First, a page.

The silkworm room's significance is based on the way that it provides a connection between the modern day prostitution of the geishas and the way that women were prostituted in other ways in the past. Let us remember that Shimamura visits the villages where the costly cloth chijimi was manufactured in the past. The description of the cloth is interesting in the way that it can be related to the way in which Shimamura thinks of the various women in his life and how he romanticises them:
The thread was spun in the snow, and the cloth woven in the snow, washed in the snow, and bleached in the snow.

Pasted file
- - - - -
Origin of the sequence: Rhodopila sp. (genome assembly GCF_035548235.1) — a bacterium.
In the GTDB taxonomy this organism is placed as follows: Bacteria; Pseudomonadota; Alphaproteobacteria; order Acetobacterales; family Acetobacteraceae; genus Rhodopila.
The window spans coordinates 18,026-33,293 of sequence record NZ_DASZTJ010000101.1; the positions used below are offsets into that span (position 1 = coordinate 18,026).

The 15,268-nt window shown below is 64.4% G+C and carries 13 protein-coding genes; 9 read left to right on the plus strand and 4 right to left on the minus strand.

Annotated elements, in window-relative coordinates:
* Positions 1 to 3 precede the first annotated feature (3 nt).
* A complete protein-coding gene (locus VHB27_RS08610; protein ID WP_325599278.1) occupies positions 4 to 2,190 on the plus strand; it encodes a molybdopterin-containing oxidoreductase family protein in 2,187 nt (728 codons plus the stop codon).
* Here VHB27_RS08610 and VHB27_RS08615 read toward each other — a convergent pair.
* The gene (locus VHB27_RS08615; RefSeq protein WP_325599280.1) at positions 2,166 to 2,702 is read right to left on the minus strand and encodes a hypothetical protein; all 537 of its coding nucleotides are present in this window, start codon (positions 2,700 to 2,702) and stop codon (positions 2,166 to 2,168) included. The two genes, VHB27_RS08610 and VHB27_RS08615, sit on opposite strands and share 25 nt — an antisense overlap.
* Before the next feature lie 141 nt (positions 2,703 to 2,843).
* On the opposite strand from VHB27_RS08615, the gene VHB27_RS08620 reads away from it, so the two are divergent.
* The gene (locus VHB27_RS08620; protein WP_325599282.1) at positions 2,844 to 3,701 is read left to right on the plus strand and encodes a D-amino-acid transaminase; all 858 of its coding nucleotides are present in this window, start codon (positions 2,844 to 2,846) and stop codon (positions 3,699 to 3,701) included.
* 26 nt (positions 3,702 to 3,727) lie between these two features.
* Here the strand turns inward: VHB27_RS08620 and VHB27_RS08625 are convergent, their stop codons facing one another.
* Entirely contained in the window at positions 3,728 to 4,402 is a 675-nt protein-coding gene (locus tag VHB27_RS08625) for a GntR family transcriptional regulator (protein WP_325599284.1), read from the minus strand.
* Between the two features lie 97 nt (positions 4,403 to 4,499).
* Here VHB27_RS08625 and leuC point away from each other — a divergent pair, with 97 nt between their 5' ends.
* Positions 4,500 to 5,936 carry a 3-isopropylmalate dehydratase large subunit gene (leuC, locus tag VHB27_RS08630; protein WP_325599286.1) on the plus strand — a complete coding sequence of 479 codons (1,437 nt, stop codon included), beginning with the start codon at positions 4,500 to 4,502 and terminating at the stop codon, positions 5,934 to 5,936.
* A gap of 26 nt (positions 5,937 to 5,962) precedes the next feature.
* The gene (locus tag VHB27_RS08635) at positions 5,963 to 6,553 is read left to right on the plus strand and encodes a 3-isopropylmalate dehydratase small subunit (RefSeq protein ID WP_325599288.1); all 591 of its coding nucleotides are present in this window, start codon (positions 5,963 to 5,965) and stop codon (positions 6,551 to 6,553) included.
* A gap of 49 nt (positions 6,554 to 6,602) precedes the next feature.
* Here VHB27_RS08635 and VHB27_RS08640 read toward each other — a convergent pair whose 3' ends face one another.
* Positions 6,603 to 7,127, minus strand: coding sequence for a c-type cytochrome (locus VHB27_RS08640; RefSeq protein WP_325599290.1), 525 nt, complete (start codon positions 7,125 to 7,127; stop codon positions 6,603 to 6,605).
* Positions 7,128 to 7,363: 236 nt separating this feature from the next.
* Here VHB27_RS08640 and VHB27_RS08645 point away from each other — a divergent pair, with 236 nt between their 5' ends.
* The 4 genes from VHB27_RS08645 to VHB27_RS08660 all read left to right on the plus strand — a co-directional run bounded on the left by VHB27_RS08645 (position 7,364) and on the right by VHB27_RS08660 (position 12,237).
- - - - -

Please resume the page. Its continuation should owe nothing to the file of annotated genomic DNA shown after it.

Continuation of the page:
Shimamura is a collector of this priceless cloth, but it is only after visiting the villages where the cloth was made that he recognises the cloth was only produced as a result of exploitation of young women who were weavers. He remembers that Yoko originates from this kind of village and he reflects that if she had been born in an earlier time, she could have been one of those exploited girls, just as both she and Komako are exploited in today's day and age but for a different reason. The timing of this realisation combined with the incident in the silkworm room consolidates the novel's theme of exploitation of women which is shown to be timeless and the result of men who romanticise, just like Shimamura himself has done with both the cloth and Yoko and Komako.